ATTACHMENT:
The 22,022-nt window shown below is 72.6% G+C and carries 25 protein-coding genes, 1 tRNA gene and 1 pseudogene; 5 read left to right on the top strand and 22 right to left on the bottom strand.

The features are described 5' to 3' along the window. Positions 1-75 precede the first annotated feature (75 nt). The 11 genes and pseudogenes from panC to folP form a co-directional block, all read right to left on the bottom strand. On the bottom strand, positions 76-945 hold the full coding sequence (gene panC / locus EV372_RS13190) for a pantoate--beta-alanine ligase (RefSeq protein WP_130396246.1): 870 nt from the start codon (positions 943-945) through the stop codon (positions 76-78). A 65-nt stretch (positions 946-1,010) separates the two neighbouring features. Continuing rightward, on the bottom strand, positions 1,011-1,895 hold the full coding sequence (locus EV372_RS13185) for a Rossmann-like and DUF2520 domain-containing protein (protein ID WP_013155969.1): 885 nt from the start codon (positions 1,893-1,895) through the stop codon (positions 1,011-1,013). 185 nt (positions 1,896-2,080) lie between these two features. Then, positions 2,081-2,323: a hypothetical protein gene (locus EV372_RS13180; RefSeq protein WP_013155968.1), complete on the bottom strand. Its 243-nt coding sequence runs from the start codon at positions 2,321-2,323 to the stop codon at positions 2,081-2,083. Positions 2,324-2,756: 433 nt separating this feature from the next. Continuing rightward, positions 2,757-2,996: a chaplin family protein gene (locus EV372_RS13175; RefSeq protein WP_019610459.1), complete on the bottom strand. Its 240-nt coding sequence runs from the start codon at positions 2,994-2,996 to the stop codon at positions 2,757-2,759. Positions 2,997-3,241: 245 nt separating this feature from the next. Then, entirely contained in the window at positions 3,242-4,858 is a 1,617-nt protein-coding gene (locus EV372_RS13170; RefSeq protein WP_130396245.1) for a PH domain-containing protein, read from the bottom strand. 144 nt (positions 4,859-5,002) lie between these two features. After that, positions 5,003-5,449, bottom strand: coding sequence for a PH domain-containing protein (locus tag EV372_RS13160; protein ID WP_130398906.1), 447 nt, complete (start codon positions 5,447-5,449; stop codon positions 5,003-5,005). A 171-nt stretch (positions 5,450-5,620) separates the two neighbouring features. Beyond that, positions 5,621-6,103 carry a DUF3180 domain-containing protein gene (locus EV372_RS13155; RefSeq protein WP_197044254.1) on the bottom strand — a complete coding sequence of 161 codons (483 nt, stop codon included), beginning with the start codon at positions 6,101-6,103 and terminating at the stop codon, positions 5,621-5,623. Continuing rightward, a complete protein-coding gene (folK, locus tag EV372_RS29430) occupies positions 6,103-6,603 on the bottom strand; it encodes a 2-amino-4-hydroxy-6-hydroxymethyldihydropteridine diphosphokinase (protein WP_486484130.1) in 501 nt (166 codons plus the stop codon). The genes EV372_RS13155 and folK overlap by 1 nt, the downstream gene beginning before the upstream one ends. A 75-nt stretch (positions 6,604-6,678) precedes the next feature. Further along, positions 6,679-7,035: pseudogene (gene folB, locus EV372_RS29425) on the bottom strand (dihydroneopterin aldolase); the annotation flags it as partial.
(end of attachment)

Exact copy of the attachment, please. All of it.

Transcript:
The 22,022-nt window shown below is 72.6% G+C and carries 25 protein-coding genes, 1 tRNA gene and 1 pseudogene; 5 read left to right on the top strand and 22 right to left on the bottom strand.

The features are described 5' to 3' along the window. Positions 1-75 precede the first annotated feature (75 nt). The 11 genes and pseudogenes from panC to folP form a co-directional block, all read right to left on the bottom strand. On the bottom strand, positions 76-945 hold the full coding sequence (gene panC / locus EV372_RS13190) for a pantoate--beta-alanine ligase (RefSeq protein WP_130396246.1): 870 nt from the start codon (positions 943-945) through the stop codon (positions 76-78). A 65-nt stretch (positions 946-1,010) separates the two neighbouring features. Continuing rightward, on the bottom strand, positions 1,011-1,895 hold the full coding sequence (locus EV372_RS13185) for a Rossmann-like and DUF2520 domain-containing protein (protein ID WP_013155969.1): 885 nt from the start codon (positions 1,893-1,895) through the stop codon (positions 1,011-1,013). 185 nt (positions 1,896-2,080) lie between these two features. Then, positions 2,081-2,323: a hypothetical protein gene (locus EV372_RS13180; RefSeq protein WP_013155968.1), complete on the bottom strand. Its 243-nt coding sequence runs from the start codon at positions 2,321-2,323 to the stop codon at positions 2,081-2,083. Positions 2,324-2,756: 433 nt separating this feature from the next. Continuing rightward, positions 2,757-2,996: a chaplin family protein gene (locus EV372_RS13175; RefSeq protein WP_019610459.1), complete on the bottom strand. Its 240-nt coding sequence runs from the start codon at positions 2,994-2,996 to the stop codon at positions 2,757-2,759. Positions 2,997-3,241: 245 nt separating this feature from the next. Then, entirely contained in the window at positions 3,242-4,858 is a 1,617-nt protein-coding gene (locus EV372_RS13170; RefSeq protein WP_130396245.1) for a PH domain-containing protein, read from the bottom strand. 144 nt (positions 4,859-5,002) lie between these two features. After that, positions 5,003-5,449, bottom strand: coding sequence for a PH domain-containing protein (locus tag EV372_RS13160; protein ID WP_130398906.1), 447 nt, complete (start codon positions 5,447-5,449; stop codon positions 5,003-5,005). A 171-nt stretch (positions 5,450-5,620) separates the two neighbouring features. Beyond that, positions 5,621-6,103 carry a DUF3180 domain-containing protein gene (locus EV372_RS13155; RefSeq protein WP_197044254.1) on the bottom strand — a complete coding sequence of 161 codons (483 nt, stop codon included), beginning with the start codon at positions 6,101-6,103 and terminating at the stop codon, positions 5,621-5,623. Continuing rightward, a complete protein-coding gene (folK, locus tag EV372_RS29430) occupies positions 6,103-6,603 on the bottom strand; it encodes a 2-amino-4-hydroxy-6-hydroxymethyldihydropteridine diphosphokinase (protein WP_486484130.1) in 501 nt (166 codons plus the stop codon). The genes EV372_RS13155 and folK overlap by 1 nt, the downstream gene beginning before the upstream one ends. A 75-nt stretch (positions 6,604-6,678) precedes the next feature. Further along, positions 6,679-7,035: pseudogene (gene folB, locus EV372_RS29425) on the bottom strand (dihydroneopterin aldolase); the annotation flags it as partial.